Pirates of the Caribbean: At World's End

Who would have thought that a descent movie could be made from a theme park attraction. After all, isn’t it usually the other way around? But somehow, someway, Pirates of the Caribbean became an overnight sensation. Most people would be quick to point to Johnny Depp as the reason for the film’s success. And I would say that is very accurate.

Dead Man’s Chest failed to capture audiences the same way the original by making the film anti-Jack Sparrow. Disney took the only interesting character, and tried all they could to make the audience hate him. In the process, they filled the rest of the story with a stuffy, boring, and way too serious plot involving Orlando and Keira’s characters. The screenwriters borrowed much from the Heroes Journey and the Star Wars films, but to bad effect. The film ended with Jack being imprisoned much like Han Solo was in Empire. But fans felt gipped.

So the question is: Does Pirates of the Caribbean: At World’s End deliver where Dead Man’s Chest didn’t?

Well, the first time I saw At World’s End I came out pretty down on the whole affair. The press screening I was invited to ended abruptly as the digital print (is it called a print?) was corrupted half way through. I found the film to be incomprehensible at times, as there was too much going on with way too many characters. Imagine Spider-Man 3’s problems times 5. But I returned to the movie theater the following day and saw the film (the whole film this time) in a new light. I now understood what was going on, and came out of the theater with a smile on my face.

I enjoyed the flick much more than Dead Man’s Chest. But I may be in the minority because of my viewing experience. The film is not without it’s problems: too many characters, trying to accomplish too much…etc. But I assure you this is not as thrown together as you might first believe. All of the characters have motives, and sometimes even secret motives. Everyone is well rounded and three dimensional. But at the same time, it’s hard to keep track of it all. It’s hard to figure out who made what deal with who. It’s hard to figure out what motivates some of the characters, although I assure you, all the characters have an arc of their own.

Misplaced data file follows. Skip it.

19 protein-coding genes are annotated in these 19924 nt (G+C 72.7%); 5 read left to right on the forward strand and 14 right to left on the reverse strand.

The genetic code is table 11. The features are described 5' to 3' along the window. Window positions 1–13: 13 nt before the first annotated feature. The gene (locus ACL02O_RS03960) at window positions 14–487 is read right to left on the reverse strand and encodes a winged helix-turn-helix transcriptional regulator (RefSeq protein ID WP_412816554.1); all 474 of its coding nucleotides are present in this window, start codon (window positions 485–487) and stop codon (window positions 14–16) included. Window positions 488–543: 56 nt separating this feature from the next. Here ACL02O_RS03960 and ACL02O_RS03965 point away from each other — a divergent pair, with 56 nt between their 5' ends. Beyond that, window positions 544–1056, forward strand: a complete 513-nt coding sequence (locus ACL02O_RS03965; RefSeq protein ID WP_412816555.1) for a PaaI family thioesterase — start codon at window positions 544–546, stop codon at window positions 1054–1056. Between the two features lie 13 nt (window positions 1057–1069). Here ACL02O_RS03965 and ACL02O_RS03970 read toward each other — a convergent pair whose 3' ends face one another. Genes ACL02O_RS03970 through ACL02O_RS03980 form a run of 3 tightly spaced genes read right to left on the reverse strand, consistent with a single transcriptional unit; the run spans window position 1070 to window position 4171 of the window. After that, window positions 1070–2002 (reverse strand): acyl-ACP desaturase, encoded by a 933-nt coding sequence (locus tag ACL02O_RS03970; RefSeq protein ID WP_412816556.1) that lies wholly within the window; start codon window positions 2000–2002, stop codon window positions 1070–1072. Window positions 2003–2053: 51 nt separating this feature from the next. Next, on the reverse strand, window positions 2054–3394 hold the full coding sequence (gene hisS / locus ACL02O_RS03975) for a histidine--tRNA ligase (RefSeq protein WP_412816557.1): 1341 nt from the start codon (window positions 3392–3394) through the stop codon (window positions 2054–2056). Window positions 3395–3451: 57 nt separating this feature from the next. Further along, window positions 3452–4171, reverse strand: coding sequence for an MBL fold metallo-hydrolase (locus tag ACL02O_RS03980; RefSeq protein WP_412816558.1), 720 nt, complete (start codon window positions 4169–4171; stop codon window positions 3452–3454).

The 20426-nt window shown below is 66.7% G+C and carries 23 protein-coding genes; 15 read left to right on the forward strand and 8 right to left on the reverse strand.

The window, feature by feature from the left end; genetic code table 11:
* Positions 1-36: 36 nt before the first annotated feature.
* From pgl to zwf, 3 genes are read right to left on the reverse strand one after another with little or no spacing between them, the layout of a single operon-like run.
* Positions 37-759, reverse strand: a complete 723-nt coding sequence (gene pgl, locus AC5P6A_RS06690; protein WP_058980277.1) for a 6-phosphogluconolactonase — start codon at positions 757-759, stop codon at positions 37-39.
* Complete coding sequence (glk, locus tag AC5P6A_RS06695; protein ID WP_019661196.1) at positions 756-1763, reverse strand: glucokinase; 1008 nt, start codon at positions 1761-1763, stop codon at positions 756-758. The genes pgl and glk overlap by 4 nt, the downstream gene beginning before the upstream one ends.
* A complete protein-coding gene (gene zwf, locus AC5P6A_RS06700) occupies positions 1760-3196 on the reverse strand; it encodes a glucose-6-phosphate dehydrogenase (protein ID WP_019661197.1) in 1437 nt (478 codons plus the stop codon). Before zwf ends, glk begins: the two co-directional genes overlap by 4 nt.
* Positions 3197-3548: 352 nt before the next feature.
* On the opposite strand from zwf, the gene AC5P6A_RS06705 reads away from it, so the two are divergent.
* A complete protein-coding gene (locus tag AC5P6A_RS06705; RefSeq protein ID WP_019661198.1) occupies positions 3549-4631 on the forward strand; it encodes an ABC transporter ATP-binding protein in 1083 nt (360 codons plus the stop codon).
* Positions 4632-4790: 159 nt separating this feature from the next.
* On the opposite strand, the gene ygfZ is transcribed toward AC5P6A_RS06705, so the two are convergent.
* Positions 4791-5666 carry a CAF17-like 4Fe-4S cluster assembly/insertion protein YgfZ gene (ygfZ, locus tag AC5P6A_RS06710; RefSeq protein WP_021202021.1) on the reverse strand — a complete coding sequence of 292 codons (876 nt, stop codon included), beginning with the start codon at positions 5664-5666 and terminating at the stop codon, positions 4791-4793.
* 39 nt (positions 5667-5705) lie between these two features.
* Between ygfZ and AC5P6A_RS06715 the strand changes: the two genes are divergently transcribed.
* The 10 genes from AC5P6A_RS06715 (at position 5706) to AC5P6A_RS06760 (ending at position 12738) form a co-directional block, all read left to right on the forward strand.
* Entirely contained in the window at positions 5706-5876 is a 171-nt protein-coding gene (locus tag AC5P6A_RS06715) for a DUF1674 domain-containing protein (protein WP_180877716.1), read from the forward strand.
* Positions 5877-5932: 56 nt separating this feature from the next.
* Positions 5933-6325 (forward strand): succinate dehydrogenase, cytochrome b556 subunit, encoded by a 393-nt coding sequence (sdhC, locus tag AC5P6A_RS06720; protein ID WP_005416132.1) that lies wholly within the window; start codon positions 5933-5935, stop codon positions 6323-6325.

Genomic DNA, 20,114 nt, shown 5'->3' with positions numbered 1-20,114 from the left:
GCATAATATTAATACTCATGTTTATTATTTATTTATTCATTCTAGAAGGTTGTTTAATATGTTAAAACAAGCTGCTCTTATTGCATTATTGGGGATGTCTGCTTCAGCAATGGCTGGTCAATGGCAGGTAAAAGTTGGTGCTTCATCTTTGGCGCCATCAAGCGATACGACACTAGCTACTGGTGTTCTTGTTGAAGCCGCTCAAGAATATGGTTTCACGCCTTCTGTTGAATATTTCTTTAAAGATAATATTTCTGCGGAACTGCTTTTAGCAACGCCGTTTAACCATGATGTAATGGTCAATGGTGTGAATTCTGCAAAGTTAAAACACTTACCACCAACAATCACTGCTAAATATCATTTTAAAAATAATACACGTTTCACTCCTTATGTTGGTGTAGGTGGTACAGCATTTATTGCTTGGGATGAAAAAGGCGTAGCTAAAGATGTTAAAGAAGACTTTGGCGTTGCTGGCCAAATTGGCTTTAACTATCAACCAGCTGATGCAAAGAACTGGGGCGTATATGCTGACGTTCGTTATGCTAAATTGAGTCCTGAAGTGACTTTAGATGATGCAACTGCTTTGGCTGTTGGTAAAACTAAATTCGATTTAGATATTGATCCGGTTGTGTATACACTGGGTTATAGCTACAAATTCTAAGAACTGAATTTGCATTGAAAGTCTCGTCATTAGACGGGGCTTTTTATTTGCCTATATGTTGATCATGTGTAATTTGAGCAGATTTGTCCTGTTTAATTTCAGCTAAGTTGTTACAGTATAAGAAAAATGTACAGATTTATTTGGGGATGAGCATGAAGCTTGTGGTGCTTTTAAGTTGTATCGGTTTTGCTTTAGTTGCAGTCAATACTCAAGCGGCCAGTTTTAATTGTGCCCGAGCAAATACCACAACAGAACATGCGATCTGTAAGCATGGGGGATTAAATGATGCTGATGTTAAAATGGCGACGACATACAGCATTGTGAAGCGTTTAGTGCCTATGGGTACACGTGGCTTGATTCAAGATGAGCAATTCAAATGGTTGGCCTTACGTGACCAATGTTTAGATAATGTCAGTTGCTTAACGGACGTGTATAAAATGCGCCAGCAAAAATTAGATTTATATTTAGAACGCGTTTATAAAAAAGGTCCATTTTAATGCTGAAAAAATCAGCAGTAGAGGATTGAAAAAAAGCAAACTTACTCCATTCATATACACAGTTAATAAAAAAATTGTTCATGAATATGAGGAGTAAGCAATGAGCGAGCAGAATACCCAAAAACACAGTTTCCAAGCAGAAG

I also, like most, crave epic films. It’s rare to sit in a movie theater now a days and feel like you’re watching the next blockbuster classic. But you watch Pirates and will have the feeling that you may have also gotten while watching Lord of the Rings.

Does World’s End successfully make you care about Orlando and Keira’s characters? Nope. I think all is lost in that arena. But the task of trying to rescue Jack motivates the story enough to draw your interest, and hold it for the first hour.

I don’t want to give much (or any) of the plot away, so that you will go in clean. The film ends with a thirty to forty five minute action sequence climax that needs to be seen on the big screen. There is sword fighting, explosions, acrobatics, and much much more. This sequence is worth your ten bucks alone.

/Film Rating:
7 out of 10

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About the Author

Peter Sciretta is a film geek and popcultured fanboy living in Los Angeles. He created /Film in 2005.